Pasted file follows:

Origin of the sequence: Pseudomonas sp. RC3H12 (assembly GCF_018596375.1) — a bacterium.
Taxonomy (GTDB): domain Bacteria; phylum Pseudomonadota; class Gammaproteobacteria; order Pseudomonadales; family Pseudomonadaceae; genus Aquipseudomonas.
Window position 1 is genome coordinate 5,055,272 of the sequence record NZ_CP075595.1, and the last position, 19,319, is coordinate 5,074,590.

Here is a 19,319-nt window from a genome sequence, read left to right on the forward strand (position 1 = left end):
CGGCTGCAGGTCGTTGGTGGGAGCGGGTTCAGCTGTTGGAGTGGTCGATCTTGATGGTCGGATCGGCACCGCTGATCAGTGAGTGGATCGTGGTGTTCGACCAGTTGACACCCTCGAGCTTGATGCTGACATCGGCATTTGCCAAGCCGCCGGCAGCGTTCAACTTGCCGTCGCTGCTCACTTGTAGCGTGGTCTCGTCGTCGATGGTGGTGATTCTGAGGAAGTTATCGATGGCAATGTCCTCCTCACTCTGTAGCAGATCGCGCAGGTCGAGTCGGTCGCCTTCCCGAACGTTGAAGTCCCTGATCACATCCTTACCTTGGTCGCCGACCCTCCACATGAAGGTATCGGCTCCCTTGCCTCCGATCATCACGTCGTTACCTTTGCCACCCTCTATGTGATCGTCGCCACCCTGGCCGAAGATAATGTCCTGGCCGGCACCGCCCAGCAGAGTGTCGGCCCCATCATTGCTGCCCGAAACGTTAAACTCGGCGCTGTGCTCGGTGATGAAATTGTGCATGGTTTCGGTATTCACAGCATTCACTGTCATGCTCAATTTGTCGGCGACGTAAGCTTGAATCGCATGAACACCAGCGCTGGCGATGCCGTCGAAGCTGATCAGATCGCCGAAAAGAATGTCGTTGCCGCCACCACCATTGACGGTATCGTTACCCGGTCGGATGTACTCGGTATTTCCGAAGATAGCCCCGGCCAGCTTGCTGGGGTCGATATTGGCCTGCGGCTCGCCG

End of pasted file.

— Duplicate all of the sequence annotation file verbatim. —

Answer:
Origin of the sequence: Pseudomonas sp. RC3H12 (assembly GCF_018596375.1) — a bacterium.
Taxonomy (GTDB): domain Bacteria; phylum Pseudomonadota; class Gammaproteobacteria; order Pseudomonadales; family Pseudomonadaceae; genus Aquipseudomonas.
Window position 1 is genome coordinate 5,055,272 of the sequence record NZ_CP075595.1, and the last position, 19,319, is coordinate 5,074,590.

Here is a 19,319-nt window from a genome sequence, read left to right on the forward strand (position 1 = left end):
CGGCTGCAGGTCGTTGGTGGGAGCGGGTTCAGCTGTTGGAGTGGTCGATCTTGATGGTCGGATCGGCACCGCTGATCAGTGAGTGGATCGTGGTGTTCGACCAGTTGACACCCTCGAGCTTGATGCTGACATCGGCATTTGCCAAGCCGCCGGCAGCGTTCAACTTGCCGTCGCTGCTCACTTGTAGCGTGGTCTCGTCGTCGATGGTGGTGATTCTGAGGAAGTTATCGATGGCAATGTCCTCCTCACTCTGTAGCAGATCGCGCAGGTCGAGTCGGTCGCCTTCCCGAACGTTGAAGTCCCTGATCACATCCTTACCTTGGTCGCCGACCCTCCACATGAAGGTATCGGCTCCCTTGCCTCCGATCATCACGTCGTTACCTTTGCCACCCTCTATGTGATCGTCGCCACCCTGGCCGAAGATAATGTCCTGGCCGGCACCGCCCAGCAGAGTGTCGGCCCCATCATTGCTGCCCGAAACGTTAAACTCGGCGCTGTGCTCGGTGATGAAATTGTGCATGGTTTCGGTATTCACAGCATTCACTGTCATGCTCAATTTGTCGGCGACGTAAGCTTGAATCGCATGAACACCAGCGCTGGCGATGCCGTCGAAGCTGATCAGATCGCCGAAAAGAATGTCGTTGCCGCCACCACCATTGACGGTATCGTTACCCGGTCGGATGTACTCGGTATTTCCGAAGATAGCCCCGGCCAGCTTGCTGGGGTCGATATTGGCCTGCGGCTCGCCG